November 14, 2013 Last Updated 6:07 am

Responding to reader requests, more publishers add iPhone support to their Newsstand apps

Is it really wise to add iPhone support for a digital magazine designed for tablets?

It’s nice to be wanted if you are a magazine publisher. So, responding to remarks made in reviews inside the App Store, many publishers are adding iPhone support to their Newsstand apps. Hearst, in particular, has made this a universal feature of their apps starting with Cosmopolitan’s update in late October, and continuing to today’s updates for Elle Decor and Food Network Magazine.

Readers who own iPhones – and have excellent eyesight – have long demanded iPhone versions of their favorite magazines. While I can barely read my email without reading glasses, my daughter often sits down to read books and other publications on her iPhone. That a digital publication, designed for the tablet, or else a replica edition of the print magazine, should also become available for the iPhone seems a wise and natural thing to do. But is this really wise?

FN-iPhone5-lgIt is hard to judge the success of these Newsstand app conversions. Reading the reader reviews of Hearst magazines one sees the same common complaint – that the publisher is requiring those with print subscriptions to buy the digital version if they want to access the issues on their iOS devices. This is a long standing policy at Hearst, one that is driving readers to digital, and therefore saving the company production costs (and justifying their investment in digital, something the company has been bragging about for quite some time).

Town & Country Magazine’s reader reviews, all 23 of them, are all negative, and mostly talk about the subscription policy. (There is one 5-star review, but that is negative, as well. Apparently they accidentally gave the app a 5-star rating.)

The reviews of the Road & Track Magazine app are a little more varied, but only because of the complaints about the fact that the digital edition is a replica. One reader points out that the resolution and clarity of the digital version of the magazine inside Hearst’s app is inferior to that in the Zinio version.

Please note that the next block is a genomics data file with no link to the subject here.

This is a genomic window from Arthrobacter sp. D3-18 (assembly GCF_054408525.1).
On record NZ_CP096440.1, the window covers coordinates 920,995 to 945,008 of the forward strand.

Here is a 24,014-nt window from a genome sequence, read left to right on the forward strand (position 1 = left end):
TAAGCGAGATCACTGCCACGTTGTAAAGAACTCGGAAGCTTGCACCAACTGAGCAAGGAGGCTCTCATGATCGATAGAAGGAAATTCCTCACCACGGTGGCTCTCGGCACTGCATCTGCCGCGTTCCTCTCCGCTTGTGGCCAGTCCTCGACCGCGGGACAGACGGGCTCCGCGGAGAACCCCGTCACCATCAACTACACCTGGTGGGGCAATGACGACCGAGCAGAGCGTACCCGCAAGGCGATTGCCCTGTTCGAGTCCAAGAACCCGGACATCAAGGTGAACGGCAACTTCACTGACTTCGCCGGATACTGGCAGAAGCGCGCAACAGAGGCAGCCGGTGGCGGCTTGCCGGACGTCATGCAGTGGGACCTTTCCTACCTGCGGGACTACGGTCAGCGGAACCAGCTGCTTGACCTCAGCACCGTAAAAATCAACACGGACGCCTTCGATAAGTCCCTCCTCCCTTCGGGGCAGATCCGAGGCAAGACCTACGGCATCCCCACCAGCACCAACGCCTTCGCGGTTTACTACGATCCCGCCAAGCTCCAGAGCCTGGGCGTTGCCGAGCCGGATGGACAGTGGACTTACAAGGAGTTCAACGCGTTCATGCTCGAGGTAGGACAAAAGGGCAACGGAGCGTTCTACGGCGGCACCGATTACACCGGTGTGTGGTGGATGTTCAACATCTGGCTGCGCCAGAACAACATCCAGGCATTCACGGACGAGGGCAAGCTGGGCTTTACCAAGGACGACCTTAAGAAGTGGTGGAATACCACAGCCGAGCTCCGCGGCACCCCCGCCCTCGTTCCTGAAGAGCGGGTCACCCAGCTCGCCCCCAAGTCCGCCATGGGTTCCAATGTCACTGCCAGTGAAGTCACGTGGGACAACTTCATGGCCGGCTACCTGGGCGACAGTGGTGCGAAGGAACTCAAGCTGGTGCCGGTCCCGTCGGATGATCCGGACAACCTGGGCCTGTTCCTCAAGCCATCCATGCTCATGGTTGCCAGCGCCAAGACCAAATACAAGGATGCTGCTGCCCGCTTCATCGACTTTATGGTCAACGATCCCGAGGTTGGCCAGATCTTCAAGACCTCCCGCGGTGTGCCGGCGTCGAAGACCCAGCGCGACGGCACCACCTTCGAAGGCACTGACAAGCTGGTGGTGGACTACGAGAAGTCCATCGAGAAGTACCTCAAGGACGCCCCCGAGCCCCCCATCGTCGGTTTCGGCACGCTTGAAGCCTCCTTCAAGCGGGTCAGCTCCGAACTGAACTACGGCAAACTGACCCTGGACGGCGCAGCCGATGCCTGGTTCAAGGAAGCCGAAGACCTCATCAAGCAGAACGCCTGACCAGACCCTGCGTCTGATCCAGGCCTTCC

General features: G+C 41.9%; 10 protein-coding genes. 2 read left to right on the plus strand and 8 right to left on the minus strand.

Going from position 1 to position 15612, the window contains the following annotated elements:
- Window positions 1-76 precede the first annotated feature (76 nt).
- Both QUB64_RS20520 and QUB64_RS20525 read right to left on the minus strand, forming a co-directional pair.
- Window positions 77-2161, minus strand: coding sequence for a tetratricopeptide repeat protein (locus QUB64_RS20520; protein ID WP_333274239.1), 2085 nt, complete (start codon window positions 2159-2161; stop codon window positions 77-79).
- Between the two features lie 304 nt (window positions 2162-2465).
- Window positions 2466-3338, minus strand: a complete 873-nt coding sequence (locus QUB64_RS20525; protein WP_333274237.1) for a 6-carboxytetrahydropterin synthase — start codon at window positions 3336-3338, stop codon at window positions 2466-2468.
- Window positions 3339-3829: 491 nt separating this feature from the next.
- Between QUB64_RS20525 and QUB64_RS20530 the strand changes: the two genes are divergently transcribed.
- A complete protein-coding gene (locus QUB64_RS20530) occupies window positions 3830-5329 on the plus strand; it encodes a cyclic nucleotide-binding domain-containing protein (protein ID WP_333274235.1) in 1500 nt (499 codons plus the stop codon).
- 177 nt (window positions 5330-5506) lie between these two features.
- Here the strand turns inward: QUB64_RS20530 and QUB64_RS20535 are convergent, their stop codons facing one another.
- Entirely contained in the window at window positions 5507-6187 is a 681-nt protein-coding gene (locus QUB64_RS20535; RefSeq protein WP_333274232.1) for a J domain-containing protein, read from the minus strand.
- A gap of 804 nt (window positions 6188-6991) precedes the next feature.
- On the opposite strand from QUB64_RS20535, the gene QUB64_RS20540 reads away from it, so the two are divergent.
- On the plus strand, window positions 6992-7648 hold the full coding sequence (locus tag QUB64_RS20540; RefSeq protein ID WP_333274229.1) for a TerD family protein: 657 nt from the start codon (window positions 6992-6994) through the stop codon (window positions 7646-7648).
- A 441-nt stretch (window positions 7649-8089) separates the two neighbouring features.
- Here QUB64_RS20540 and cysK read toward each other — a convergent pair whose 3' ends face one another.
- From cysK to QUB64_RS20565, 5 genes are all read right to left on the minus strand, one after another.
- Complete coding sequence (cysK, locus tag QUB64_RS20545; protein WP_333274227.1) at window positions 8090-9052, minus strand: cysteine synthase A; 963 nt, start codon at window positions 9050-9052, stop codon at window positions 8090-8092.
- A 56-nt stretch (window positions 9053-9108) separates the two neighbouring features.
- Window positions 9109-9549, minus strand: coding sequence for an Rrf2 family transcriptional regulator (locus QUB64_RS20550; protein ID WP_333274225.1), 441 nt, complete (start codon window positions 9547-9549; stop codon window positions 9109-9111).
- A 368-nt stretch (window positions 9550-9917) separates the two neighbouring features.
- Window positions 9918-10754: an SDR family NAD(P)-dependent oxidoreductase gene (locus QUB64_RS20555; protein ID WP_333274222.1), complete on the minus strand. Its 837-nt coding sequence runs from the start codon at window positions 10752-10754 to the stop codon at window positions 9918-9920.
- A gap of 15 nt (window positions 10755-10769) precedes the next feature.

Hearst’s own screenshots for the app should have tipped off the designers that this really doesn’t make much sense. The iPad screenshots look natural, while the iPhone screenshots are the exact same pages, but with thick, black borders on the top and bottom – almost half the screen is not used.

Many digital publishing platforms have long offered iPhone support. Mag+, for instance, added iPhone layouts a while ago, and one of the first apps to be released was an iPhone-specific app for the British Journal of Photography.

The app got plenty of positive reviews, including one from Wired: “Photos and creative page layouts look great when they’re big, so photo mags have a difficult time porting their efforts to the iPhone’s relatively small screen. Viewing a large amount of content through a limited window can be frustrating and disorienting. That’s why we like the British Journal of Photography iPhone app that was released today.”

But building yet another native app is more work, even if the digital publishing platform one is using makes it easier than it otherwise could be. But many publishers are producing replica editions and are simply adding in iPhone support without alterations. Others are creating native tablet editions, or hybrid editions, then again simply porting those efforts over to the iPhone. From a reader’s perspective, let alone a designer’s, it is hard to see how this can work well.

But the urge to reach more readers, attract more downloads and subscriptions is huge. Each quarter many publishers must publicly report their earnings, and the line about the growth of digital is often the only good news contained in the earnings report.

For me, one of the negatives to these badly-sized mobile versions is that the app now owns the name of the magazine. That is, an iPhone version of Food Network Magazine precludes another app using that exact same name. But that is a minor inconvenience, and if a publisher later wants to launch a mobile app that is specifically designed for mobile, they can simply call it something a little different.

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